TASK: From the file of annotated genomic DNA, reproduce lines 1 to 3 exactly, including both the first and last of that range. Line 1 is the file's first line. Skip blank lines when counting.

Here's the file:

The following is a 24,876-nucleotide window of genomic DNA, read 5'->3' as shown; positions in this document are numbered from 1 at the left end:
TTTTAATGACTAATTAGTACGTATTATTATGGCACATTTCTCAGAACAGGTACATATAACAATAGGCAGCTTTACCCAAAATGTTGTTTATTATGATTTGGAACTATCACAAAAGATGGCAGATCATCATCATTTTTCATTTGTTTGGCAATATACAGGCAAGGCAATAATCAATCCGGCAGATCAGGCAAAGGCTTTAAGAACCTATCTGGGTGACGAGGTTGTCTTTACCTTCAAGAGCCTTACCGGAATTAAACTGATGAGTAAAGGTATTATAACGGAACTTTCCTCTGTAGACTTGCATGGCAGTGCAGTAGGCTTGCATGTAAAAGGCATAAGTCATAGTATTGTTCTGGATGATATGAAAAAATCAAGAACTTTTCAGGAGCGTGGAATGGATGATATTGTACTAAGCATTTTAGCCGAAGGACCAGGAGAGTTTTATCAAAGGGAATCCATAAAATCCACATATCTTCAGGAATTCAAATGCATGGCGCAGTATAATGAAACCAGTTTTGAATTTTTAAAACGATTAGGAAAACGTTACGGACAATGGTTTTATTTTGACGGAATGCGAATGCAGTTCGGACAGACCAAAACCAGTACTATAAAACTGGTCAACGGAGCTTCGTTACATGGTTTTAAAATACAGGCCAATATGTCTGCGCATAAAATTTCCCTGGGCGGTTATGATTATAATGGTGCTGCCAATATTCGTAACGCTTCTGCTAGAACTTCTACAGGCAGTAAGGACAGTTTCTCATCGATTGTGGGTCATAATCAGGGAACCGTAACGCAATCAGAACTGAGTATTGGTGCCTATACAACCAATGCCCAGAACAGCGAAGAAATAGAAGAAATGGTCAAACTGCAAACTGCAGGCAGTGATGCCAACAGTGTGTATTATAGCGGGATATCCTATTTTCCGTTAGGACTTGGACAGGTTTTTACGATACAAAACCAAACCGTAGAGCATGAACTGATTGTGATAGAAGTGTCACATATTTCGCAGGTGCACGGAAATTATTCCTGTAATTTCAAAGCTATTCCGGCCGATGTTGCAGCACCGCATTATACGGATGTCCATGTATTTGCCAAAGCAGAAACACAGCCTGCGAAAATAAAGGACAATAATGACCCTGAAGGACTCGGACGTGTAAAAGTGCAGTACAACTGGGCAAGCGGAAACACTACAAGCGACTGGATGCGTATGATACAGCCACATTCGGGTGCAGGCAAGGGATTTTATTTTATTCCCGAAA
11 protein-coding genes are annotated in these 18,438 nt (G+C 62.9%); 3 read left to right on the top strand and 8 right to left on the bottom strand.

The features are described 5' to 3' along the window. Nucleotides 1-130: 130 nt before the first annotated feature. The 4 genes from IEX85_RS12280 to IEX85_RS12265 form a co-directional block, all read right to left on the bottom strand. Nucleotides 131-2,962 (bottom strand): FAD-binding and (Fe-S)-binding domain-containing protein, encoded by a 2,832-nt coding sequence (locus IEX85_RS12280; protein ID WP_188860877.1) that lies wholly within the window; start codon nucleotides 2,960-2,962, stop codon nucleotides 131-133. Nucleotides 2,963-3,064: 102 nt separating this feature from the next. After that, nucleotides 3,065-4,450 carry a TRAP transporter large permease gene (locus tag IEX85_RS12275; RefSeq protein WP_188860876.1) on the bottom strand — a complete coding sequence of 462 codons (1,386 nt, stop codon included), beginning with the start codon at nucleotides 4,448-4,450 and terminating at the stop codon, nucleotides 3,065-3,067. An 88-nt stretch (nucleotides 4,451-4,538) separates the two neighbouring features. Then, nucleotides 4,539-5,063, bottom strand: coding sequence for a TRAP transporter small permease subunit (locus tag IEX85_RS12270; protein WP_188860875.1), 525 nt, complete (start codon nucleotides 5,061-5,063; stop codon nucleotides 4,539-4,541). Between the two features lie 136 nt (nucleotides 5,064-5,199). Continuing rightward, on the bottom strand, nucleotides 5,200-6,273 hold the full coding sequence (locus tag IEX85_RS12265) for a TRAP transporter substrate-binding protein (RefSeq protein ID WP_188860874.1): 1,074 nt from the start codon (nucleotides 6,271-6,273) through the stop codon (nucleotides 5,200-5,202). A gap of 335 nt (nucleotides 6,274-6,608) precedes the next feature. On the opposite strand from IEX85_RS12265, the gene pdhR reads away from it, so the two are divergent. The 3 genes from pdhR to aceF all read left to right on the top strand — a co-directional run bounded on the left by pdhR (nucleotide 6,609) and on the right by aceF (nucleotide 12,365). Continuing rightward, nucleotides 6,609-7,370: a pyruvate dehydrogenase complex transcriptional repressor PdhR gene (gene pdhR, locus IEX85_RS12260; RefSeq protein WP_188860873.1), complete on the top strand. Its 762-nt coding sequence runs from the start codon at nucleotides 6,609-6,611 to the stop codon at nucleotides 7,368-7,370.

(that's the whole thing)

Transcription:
The following is a 24,876-nucleotide window of genomic DNA, read 5'->3' as shown; positions in this document are numbered from 1 at the left end:
TTTTAATGACTAATTAGTACGTATTATTATGGCACATTTCTCAGAACAGGTACATATAACAATAGGCAGCTTTACCCAAAATGTTGTTTATTATGATTTGGAACTATCACAAAAGATGGCAGATCATCATCATTTTTCATTTGTTTGGCAATATACAGGCAAGGCAATAATCAATCCGGCAGATCAGGCAAAGGCTTTAAGAACCTATCTGGGTGACGAGGTTGTCTTTACCTTCAAGAGCCTTACCGGAATTAAACTGATGAGTAAAGGTATTATAACGGAACTTTCCTCTGTAGACTTGCATGGCAGTGCAGTAGGCTTGCATGTAAAAGGCATAAGTCATAGTATTGTTCTGGATGATATGAAAAAATCAAGAACTTTTCAGGAGCGTGGAATGGATGATATTGTACTAAGCATTTTAGCCGAAGGACCAGGAGAGTTTTATCAAAGGGAATCCATAAAATCCACATATCTTCAGGAATTCAAATGCATGGCGCAGTATAATGAAACCAGTTTTGAATTTTTAAAACGATTAGGAAAACGTTACGGACAATGGTTTTATTTTGACGGAATGCGAATGCAGTTCGGACAGACCAAAACCAGTACTATAAAACTGGTCAACGGAGCTTCGTTACATGGTTTTAAAATACAGGCCAATATGTCTGCGCATAAAATTTCCCTGGGCGGTTATGATTATAATGGTGCTGCCAATATTCGTAACGCTTCTGCTAGAACTTCTACAGGCAGTAAGGACAGTTTCTCATCGATTGTGGGTCATAATCAGGGAACCGTAACGCAATCAGAACTGAGTATTGGTGCCTATACAACCAATGCCCAGAACAGCGAAGAAATAGAAGAAATGGTCAAACTGCAAACTGCAGGCAGTGATGCCAACAGTGTGTATTATAGCGGGATATCCTATTTTCCGTTAGGACTTGGACAGGTTTTTACGATACAAAACCAAACCGTAGAGCATGAACTGATTGTGATAGAAGTGTCACATATTTCGCAGGTGCACGGAAATTATTCCTGTAATTTCAAAGCTATTCCGGCCGATGTTGCAGCACCGCATTATACGGATGTCCATGTATTTGCCAAAGCAGAAACACAGCCTGCGAAAATAAAGGACAATAATGACCCTGAAGGACTCGGACGTGTAAAAGTGCAGTACAACTGGGCAAGCGGAAACACTACAAGCGACTGGATGCGTATGATACAGCCACATTCGGGTGCAGGCAAGGGATTTTATTTTATTCCCGAAA
11 protein-coding genes are annotated in these 18,438 nt (G+C 62.9%); 3 read left to right on the top strand and 8 right to left on the bottom strand.